To hear Mikia Hutchings speak, one must lean in close, as her voice barely rises above a whisper. In report cards, her teachers describe her as “very focused,” someone who follows the rules and stays on task. So it was a surprise for her grandmother when Mikia, 12, and a friend got into trouble for writing graffiti on the walls of a gym bathroom at Dutchtown Middle School in Henry County last year.
Even more of a surprise was the penalty after her family disputed the role she was accused of playing in the vandalism and said it could not pay about $100 in restitution. While both students were suspended from school for a few days, Mikia had to face a school disciplinary hearing and, a few weeks later, a visit by a uniformed officer from the local Sheriff’s Department, who served her grandmother with papers accusing Mikia of a trespassing misdemeanor and, potentially, a felony.
Sakinah White, a teacher, said her 17-year-old daughter tried to hurt herself after an incident at school led to criminal charges. As part of an agreement with the state to have the charges dismissed in juvenile court, Mikia admitted to the allegations of criminal trespassing. Mikia, who is African-American, spent her summer on probation, under a 7 p.m. curfew, and had to complete 16 hours of community service in addition to writing an apology letter to a student whose sneakers were defaced in the incident.
Her friend, who is white, was let go after her parents paid restitution.
For all the attention placed on problems that black boys face in terms of school discipline and criminal justice, there is increasing focus on the way those issues affect black girls as well.
Data from the Office for Civil Rights at the United States Department of Education show that from 2011 to 2012, black girls in public elementary and secondary schools nationwide were suspended at a rate of 12 percent, compared with a rate of just 2 percent for white girls, and more than girls of any other race or ethnicity. In Georgia, the ratio of black girls receiving suspensions in the same period compared with white girls was 5 to 1, and in Henry County, that ratio was 2.3 to 1, said J D Hardin, the spokesman for the county’s school district. And researchers say that within minority groups, darker-skinned girls are disciplined more harshly than light-skinned ones.
Michael J. Tafelski, a lawyer from the Georgia Legal Services Program who represented Mikia in the school disciplinary hearing, and advocates for students say the punishment Mikia faced was an example of racial disparities in school discipline.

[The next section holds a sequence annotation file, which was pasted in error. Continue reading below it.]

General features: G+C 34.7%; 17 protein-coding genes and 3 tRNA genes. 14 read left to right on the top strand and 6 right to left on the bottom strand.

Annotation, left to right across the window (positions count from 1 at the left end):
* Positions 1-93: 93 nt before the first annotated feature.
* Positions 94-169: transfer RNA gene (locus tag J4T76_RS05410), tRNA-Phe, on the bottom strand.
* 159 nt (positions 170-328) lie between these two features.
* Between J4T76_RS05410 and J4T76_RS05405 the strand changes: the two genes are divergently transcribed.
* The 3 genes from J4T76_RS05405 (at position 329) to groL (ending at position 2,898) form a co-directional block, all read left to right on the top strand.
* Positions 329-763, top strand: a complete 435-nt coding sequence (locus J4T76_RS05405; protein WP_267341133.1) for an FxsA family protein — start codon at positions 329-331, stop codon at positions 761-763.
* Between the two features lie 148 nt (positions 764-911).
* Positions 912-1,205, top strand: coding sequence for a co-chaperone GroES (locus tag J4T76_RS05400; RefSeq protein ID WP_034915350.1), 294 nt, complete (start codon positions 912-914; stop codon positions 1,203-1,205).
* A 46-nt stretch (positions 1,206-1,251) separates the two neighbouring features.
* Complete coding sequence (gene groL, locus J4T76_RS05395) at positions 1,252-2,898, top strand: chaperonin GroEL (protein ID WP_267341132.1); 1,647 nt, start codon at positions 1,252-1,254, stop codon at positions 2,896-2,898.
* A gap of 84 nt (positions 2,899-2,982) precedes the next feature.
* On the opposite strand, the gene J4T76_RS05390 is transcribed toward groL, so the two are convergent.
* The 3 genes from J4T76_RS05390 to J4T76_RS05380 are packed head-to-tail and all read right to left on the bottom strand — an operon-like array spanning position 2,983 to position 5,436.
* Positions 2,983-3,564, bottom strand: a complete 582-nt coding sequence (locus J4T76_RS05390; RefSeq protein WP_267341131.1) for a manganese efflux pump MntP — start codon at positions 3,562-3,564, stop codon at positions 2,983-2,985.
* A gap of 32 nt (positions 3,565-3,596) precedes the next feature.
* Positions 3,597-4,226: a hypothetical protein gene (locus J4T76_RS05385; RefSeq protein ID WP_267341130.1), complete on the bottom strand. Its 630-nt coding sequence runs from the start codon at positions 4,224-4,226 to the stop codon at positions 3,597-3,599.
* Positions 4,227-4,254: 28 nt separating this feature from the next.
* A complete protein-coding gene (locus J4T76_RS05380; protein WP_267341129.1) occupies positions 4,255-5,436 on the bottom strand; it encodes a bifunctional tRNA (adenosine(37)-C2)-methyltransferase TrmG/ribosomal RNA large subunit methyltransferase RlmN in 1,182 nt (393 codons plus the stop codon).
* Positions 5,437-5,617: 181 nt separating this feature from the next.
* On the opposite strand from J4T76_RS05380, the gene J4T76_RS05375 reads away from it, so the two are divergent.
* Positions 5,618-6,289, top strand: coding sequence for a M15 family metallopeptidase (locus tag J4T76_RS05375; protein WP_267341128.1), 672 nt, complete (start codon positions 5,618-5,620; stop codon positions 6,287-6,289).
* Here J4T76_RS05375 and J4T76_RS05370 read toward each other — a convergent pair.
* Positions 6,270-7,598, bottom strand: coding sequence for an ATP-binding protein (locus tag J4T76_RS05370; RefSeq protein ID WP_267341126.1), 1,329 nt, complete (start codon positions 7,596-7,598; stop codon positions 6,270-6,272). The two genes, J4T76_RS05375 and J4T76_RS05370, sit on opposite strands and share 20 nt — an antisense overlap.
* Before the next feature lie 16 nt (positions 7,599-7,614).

In response to the actions taken against Mikia, Mr. Tafelski said his office had filed a complaint with the Justice Department claiming racial discrimination and a violation of the Civil Rights Act. “I’ve never had a white kid call me for representation in Henry County,” Mr. Tafelski said.
“What kid needs to be having a conversation with a lawyer about the right to remain silent?” he said. “White kids don’t have those conversations; black kids do.”
Another thing the girls have in common is dark skin color, which researchers at Villanova University say affects the likelihood of being suspended. An analysis by Villanova researchers of data from the National Longitudinal Surveys of Youth and the National Longitudinal Study of Adolescent Health indicated that black girls with the darkest skin tones were three times more likely to be suspended than black girls with the lightest skin.
There are different gender expectations for black girls compared with white girls, said Lance Hannon, a Villanova sociology professor who conducted the analysis. And, he said, there are different expectations within cross-sections of black girls. “When a darker-skinned African-American female acts up, there’s a certain concern about their boyish aggressiveness,” Dr. Hannon said, “that they don’t know their place as a female, as a woman.”
Compared with black boys, who are disciplined at higher rates than boys of other races and ethnicities, researchers say black girls tend to be penalized more subjectively, like for having a bad attitude or being defiant.
Jamilia Blake, an associate professor of educational psychology at Texas A&M University, said that while black boys are seen as threatening, black girls are often seen as “unsophisticated, hypersexualized and defiant.”
Catherine E. Lhamon, the assistant secretary for civil rights at the Department of Education, whose office published a report on school discipline in March that offered recommendations for how to improve disciplinary practices in schools, said the discrepancies in disciplinary practices were not lost on young girls of color. “The felt experience of too many of our girls in school is that they are being discriminated against,” she said.
“The message we send when we suspend or expel any student is that that student is not worthy of being in the school,” Ms. Lhamon said. “That is a pretty ugly message to internalize and very, very difficult to get past as part of an educational career.”